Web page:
What to do when your child no longer sounds like an angel.
Put an End to Back Talk
"Shut up, butthead!" The first time such unsavory words come out of your angelic (or so you thought!) child's mouth, you were probably caught by surprise. You may even have giggled. But as every parent knows, rude behavior and back talk loses its charm fast. How does a child go from being so anxious to please to responding to reasonable requests with an attitude?
"Media is a big influence," says Audrey Ricker, PhD, coauthor of Backtalk: Four Steps to Ending Rude Behavior in Your Kids (Touchstone Books). "Kids imitate what they see on sitcoms and cartoons," she says. "Plus, our culture actually encourages back talk. When it comes from a young child we say he's being assertive, is standing up for himself, is a real individual." That may be true, but no one wants to feel like her child's doormat. And that behavior will not play well in the larger world either. Fortunately, you can get your child to stop talking back, according to Ricker. Here's how:
1. Plan ahead. Decide on a consequence that you will implement if your child talks rudely to you. "You should withdraw something that he enjoys that would normally take place in the next 24 hours," says Ricker. Examples include watching a favorite TV show or going to a friend's house.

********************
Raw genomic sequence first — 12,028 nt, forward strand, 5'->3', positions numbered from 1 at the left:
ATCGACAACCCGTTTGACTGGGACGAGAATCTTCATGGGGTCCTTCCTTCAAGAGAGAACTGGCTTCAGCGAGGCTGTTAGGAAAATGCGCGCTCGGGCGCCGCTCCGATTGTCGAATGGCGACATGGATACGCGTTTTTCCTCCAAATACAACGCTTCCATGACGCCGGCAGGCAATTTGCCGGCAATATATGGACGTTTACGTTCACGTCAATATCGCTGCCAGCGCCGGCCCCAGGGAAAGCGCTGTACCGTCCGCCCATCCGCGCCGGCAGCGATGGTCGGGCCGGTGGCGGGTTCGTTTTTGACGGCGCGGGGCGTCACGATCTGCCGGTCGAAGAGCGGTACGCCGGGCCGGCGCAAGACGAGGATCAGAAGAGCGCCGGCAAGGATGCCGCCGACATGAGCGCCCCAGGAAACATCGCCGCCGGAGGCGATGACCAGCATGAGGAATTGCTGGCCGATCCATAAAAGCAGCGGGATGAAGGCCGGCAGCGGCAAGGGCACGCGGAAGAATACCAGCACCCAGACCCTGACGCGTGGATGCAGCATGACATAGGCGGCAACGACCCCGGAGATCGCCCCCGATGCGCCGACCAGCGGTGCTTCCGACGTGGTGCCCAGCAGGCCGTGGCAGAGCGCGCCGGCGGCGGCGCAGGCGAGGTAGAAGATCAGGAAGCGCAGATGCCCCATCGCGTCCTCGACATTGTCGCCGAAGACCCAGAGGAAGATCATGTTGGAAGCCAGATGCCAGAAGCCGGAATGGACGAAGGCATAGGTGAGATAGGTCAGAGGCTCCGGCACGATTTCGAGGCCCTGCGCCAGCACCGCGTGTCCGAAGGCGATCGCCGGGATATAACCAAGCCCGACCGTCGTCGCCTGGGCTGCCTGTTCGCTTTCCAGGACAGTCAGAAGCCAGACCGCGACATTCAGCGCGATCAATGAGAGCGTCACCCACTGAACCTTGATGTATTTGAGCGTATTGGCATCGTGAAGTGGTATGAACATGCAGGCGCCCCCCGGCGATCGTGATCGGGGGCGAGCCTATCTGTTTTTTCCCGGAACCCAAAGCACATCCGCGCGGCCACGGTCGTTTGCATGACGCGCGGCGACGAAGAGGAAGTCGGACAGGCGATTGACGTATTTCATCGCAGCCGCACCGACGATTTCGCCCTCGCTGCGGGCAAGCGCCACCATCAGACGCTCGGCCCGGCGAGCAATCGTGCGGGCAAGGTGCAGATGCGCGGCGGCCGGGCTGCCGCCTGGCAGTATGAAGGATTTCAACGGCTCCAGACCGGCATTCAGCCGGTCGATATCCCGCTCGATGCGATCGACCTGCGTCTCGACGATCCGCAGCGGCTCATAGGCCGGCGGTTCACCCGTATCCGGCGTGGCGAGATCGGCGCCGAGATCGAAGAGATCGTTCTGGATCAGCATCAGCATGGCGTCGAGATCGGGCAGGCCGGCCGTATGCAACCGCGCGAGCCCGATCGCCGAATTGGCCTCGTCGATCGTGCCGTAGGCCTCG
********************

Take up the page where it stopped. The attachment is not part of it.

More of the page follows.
2. Respond decisively. When your child speaks rudely, say "That language (or tone) is not acceptable. As a result, I am not going to take you on a playdate to Jimmy's house."
3. Follow through with no further discussion. Do not offer a second chance. Do not negotiate. Avoid the word "if" (as in "If you do that again, I'm going to..."). It makes you sound weak instead of decisive and your child will pick up on that. "Parents tend to over-talk. Taking action is much more effective," says Ricker.
4. On a related note, ignore any back talk associated with the consequence. Don't get drawn into explaining or justifying your position. On the other, don't punish your child again if he gives you back talk when you enforce the consequence. Treat it as one incident.
Ricker notes that following through isn't easy. "It's hard to take away something you may have promised that you know your child enjoys. But kids learn fast. After two or three incidents where your child sees you really mean it, the back talk should end."
The information on this Web site is designed for educational purposes only. It is not intended to be a substitute for informed medical advice or care. You should not use this information to diagnose or treat any health problems or illnesses without consulting your pediatrician or family doctor. Please consult a doctor with any questions or concerns you might have regarding your or your child's condition.